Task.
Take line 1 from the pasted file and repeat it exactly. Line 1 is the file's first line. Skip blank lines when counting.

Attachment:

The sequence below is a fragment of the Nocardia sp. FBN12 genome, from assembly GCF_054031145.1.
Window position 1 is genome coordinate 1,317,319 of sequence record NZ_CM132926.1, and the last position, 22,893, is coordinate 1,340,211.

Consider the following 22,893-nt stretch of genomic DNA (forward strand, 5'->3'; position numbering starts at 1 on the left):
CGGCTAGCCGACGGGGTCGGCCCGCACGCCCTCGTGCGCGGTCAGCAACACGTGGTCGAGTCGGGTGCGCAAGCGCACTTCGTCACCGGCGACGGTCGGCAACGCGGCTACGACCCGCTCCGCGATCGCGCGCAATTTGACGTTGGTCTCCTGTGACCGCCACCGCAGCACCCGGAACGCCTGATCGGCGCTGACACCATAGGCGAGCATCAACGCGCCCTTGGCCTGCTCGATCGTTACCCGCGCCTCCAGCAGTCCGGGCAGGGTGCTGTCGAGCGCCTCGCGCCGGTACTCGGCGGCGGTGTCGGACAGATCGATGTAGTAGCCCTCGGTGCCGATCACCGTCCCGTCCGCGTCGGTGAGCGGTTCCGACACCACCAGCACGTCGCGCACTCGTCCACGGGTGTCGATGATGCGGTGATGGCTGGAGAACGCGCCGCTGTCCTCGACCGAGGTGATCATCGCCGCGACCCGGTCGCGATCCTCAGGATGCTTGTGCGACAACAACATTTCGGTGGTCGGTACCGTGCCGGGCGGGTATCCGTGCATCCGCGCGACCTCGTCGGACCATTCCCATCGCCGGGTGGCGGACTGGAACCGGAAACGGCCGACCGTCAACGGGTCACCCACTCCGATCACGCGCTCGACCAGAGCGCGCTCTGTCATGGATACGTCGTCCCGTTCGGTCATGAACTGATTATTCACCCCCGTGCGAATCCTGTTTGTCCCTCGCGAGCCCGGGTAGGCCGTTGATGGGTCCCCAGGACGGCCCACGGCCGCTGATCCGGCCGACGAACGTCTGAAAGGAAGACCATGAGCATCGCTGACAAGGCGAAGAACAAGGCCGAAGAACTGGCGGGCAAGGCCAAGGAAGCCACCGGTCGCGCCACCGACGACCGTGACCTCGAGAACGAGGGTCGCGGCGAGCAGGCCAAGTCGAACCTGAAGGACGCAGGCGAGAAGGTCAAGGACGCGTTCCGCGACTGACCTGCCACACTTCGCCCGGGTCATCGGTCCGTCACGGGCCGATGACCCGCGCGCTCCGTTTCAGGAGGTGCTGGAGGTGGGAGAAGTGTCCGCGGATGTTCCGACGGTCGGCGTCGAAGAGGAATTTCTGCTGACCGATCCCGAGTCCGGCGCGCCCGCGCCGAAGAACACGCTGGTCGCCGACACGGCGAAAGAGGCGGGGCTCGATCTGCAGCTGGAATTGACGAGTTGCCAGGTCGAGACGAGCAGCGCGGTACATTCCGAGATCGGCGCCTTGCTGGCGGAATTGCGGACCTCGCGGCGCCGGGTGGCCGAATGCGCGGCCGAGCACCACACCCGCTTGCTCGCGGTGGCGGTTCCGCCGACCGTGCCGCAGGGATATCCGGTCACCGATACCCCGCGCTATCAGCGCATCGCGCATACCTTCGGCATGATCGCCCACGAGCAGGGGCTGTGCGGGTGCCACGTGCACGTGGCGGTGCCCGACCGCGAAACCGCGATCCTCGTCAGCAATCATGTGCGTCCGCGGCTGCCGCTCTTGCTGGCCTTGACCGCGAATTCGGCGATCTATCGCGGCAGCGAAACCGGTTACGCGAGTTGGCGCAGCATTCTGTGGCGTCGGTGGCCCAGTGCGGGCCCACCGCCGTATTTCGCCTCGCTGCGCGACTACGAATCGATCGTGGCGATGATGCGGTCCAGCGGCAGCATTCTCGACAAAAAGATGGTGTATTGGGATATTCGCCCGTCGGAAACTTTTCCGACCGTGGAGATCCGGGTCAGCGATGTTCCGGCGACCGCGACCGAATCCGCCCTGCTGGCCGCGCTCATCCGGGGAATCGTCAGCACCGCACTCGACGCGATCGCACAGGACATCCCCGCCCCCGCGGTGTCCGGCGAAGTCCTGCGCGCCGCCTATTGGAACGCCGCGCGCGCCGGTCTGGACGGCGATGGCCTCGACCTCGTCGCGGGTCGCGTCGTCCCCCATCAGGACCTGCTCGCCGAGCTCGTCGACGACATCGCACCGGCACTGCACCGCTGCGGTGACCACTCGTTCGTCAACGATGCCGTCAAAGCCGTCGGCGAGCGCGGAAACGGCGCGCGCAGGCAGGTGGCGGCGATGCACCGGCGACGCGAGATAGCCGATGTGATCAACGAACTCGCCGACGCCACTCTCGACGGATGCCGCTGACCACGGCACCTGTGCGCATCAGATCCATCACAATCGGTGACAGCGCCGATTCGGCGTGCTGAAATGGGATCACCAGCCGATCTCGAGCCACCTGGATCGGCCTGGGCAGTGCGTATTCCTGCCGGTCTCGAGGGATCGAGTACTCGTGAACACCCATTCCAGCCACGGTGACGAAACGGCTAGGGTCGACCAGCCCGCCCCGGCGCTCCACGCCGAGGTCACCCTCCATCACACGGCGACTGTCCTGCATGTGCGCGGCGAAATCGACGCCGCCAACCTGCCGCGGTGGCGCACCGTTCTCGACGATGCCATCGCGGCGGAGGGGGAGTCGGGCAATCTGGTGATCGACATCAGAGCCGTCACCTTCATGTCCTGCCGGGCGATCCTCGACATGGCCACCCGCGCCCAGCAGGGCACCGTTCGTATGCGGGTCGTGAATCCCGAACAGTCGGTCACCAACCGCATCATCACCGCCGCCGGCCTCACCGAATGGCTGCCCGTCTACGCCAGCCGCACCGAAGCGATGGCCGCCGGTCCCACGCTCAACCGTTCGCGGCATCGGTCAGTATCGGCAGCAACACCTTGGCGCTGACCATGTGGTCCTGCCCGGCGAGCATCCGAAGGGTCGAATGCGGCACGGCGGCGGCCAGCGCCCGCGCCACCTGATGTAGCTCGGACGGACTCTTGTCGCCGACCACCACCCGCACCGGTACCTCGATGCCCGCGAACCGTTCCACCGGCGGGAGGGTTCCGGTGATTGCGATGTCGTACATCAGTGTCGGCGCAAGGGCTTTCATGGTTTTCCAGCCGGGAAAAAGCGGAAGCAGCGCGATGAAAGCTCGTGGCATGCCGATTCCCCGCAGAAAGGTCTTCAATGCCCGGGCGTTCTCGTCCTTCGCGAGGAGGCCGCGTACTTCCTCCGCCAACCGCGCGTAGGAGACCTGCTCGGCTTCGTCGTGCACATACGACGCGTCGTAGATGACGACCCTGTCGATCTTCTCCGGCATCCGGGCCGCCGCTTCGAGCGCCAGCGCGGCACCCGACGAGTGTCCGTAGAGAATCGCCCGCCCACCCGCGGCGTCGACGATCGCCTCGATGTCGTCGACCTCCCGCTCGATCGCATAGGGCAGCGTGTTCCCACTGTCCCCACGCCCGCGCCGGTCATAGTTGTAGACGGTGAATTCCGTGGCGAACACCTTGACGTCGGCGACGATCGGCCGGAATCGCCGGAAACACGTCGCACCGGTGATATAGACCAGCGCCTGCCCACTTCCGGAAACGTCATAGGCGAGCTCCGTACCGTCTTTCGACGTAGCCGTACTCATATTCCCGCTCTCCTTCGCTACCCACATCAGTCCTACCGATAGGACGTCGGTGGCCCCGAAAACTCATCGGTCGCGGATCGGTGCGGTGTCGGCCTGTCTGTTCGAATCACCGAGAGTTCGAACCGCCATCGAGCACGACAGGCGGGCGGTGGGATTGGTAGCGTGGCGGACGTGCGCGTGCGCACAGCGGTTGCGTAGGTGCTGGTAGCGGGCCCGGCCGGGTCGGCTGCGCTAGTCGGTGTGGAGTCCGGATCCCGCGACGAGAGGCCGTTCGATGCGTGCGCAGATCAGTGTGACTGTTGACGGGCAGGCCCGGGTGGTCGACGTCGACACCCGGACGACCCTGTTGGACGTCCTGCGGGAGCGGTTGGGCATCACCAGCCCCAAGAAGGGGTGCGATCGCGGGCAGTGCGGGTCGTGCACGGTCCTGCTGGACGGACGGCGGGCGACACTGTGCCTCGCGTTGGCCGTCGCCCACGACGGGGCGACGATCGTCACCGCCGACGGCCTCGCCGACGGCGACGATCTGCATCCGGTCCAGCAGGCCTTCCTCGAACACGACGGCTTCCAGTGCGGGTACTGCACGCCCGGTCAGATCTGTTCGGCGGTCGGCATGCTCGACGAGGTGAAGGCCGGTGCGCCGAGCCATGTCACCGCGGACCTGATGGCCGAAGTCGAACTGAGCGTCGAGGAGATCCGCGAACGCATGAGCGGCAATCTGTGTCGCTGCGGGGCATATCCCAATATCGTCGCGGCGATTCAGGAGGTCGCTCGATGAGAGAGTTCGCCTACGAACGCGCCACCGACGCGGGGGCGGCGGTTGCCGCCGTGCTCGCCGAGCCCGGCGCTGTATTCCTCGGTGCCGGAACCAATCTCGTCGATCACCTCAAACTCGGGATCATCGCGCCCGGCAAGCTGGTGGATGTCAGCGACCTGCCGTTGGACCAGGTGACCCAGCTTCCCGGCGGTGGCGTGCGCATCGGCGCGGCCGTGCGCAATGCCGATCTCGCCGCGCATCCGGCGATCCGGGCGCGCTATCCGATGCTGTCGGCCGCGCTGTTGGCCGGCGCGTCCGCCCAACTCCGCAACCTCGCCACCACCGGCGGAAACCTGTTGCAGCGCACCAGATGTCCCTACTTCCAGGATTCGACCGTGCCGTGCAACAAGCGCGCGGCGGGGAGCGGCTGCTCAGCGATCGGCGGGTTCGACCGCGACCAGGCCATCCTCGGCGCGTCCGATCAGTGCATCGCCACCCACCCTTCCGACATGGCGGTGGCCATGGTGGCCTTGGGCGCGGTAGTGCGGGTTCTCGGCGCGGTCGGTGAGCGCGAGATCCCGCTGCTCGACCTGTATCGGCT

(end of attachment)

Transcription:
The sequence below is a fragment of the Nocardia sp. FBN12 genome, from assembly GCF_054031145.1.